Put 47 candles on the cake for Michael Balzary today, as it's another birthday for the man known as Flea. Back in the early 1980s, Flea and friends Anthony Kiedis, Hillel Slovak and Jack Irons formed the Red Hot Chili Peppers, a band that infused Los Angeles hardcore punk with Sly Stone-esque psycho funk, surf-friendly reggae and twists of metal and hip-hop. Flea's bass grooves stood at the center of the band's sound, so it's no surprise that on the band's biggest hits — including their 1991 smash "Give It Away" — the elastic low end acts as the hook. Throughout the band's long and sometimes troubled career, the diminutive bassist has always provided energy, creativity and plenty of pants-free performances.
He's also made a career as a coveted collaborator. He filled in on bass during the first Jane's Addiction reunion in 1997, formed a band with Johnny Depp called P, provided grooves for Alanis Morissette's smash debut Jagged Little Pill and was recently recruited for a still-unnamed project by Radiohead frontman Thom Yorke. He's also a passionate advocate for music education, and was so put off by the lack of music programs in Los Angeles public schools that he founded his own conservatory.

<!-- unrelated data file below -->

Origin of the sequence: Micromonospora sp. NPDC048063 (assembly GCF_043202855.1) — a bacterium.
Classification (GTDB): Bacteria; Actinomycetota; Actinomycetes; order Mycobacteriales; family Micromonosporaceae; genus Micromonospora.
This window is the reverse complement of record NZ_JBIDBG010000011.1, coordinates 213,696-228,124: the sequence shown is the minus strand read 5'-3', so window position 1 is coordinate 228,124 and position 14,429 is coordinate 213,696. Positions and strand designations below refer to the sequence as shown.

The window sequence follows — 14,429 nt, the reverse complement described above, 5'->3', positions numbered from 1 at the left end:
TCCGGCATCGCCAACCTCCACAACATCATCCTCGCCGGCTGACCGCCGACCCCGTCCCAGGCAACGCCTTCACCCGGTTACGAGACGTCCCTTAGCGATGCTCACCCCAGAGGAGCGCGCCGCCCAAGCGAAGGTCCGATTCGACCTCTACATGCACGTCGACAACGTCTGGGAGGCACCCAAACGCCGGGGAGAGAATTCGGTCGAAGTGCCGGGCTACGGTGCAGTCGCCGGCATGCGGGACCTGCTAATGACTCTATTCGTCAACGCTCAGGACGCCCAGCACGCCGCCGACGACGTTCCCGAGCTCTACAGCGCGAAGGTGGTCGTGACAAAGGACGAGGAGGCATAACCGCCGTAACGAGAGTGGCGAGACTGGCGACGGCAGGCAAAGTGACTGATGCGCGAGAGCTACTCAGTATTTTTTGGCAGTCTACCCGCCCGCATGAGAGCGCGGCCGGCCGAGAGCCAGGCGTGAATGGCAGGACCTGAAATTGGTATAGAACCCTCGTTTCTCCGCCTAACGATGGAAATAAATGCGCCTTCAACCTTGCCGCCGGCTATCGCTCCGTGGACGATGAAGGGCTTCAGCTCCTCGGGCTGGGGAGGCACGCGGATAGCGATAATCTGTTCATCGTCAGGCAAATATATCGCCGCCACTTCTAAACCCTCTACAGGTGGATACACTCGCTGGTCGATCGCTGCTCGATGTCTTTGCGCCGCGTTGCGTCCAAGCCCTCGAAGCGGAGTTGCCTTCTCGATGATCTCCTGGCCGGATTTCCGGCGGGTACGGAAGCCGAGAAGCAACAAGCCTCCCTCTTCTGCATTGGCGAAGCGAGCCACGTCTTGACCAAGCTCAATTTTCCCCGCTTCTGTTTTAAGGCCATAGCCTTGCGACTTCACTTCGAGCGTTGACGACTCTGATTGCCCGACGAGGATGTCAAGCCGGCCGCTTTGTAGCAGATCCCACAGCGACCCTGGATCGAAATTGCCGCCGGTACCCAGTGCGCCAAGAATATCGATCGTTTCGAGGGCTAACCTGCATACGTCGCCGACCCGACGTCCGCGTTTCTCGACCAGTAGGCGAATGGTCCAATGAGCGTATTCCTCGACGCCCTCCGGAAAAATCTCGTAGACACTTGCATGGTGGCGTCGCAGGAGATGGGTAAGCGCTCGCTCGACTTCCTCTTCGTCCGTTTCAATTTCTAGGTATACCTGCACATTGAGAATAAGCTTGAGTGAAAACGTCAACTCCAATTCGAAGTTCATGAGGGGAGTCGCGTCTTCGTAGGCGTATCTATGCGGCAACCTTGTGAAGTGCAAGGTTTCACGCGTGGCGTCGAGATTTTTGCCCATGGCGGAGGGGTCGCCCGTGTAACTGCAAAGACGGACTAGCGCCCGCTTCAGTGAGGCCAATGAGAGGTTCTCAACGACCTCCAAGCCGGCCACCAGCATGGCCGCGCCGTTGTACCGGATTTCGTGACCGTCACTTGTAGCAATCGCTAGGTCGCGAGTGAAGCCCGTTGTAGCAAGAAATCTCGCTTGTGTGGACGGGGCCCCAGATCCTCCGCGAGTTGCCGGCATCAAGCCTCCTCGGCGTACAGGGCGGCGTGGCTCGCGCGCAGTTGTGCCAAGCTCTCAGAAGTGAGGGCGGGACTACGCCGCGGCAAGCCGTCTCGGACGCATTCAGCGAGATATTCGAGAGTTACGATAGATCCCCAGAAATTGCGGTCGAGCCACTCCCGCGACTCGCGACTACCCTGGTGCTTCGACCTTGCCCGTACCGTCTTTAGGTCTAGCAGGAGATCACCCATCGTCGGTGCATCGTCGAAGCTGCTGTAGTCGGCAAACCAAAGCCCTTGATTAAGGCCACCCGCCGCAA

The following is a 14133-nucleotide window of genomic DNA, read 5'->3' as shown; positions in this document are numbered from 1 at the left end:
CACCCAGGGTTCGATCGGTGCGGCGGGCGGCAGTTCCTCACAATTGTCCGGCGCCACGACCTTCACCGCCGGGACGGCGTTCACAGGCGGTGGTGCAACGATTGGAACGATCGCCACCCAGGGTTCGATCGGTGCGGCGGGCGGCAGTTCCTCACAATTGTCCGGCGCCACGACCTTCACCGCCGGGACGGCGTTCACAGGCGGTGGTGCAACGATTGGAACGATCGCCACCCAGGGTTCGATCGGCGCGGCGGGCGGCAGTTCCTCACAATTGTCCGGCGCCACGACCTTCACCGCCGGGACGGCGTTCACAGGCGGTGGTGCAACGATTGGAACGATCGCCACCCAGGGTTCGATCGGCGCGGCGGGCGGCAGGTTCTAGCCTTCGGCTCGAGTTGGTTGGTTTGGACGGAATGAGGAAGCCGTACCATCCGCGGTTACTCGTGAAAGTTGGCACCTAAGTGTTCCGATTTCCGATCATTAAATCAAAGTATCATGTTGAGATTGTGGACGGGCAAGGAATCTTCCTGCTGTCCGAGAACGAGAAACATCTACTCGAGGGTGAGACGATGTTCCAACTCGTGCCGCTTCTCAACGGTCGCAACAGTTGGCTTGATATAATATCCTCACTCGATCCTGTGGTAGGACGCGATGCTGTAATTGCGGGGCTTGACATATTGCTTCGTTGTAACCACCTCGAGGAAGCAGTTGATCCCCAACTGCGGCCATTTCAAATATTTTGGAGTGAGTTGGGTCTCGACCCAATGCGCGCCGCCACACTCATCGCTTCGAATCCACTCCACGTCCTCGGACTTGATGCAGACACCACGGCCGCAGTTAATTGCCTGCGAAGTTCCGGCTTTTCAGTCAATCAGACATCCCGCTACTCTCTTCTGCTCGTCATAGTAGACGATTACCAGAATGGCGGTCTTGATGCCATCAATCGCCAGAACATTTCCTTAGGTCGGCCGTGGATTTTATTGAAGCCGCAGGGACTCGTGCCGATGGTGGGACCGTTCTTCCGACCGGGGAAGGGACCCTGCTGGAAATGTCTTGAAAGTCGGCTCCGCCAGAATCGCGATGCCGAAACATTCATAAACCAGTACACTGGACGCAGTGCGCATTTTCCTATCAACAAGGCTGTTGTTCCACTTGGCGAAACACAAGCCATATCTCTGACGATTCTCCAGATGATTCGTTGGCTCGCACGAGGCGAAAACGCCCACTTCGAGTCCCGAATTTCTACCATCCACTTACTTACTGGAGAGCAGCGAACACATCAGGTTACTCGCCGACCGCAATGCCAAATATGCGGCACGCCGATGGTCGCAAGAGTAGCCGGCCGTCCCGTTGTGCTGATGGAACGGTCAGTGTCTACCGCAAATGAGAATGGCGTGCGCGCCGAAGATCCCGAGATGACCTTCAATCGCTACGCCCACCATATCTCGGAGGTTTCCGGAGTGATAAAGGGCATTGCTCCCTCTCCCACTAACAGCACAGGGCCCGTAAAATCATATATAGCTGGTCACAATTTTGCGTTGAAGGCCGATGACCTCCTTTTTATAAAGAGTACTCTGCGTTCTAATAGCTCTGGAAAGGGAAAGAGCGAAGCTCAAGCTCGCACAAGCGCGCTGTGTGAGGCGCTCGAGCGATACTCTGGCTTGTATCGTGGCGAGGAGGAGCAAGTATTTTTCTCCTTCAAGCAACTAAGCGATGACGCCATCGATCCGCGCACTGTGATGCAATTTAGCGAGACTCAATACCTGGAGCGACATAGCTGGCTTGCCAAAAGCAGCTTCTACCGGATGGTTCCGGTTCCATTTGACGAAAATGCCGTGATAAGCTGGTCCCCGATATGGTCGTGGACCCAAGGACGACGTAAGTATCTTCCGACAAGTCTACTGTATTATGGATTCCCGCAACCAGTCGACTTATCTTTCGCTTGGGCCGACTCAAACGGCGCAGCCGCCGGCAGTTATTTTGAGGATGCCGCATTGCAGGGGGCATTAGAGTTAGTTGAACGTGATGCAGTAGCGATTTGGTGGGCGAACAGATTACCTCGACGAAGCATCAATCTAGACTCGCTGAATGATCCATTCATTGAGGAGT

The Red Hot Chili Peppers have always had a stunning visual sense and have collaborated with some of the best video directors of all time. Flea's finest performance came in the 1995 video for the lead single from One Hot Minute, the only album the band made with Dave Navarro as their guitarist (and a total "Bargan Spin" if there ever was one). "Warped" is a supremely odd clip that nevertheless expresses the sort of energy that Flea has brought to the proceedings for more than 25 years.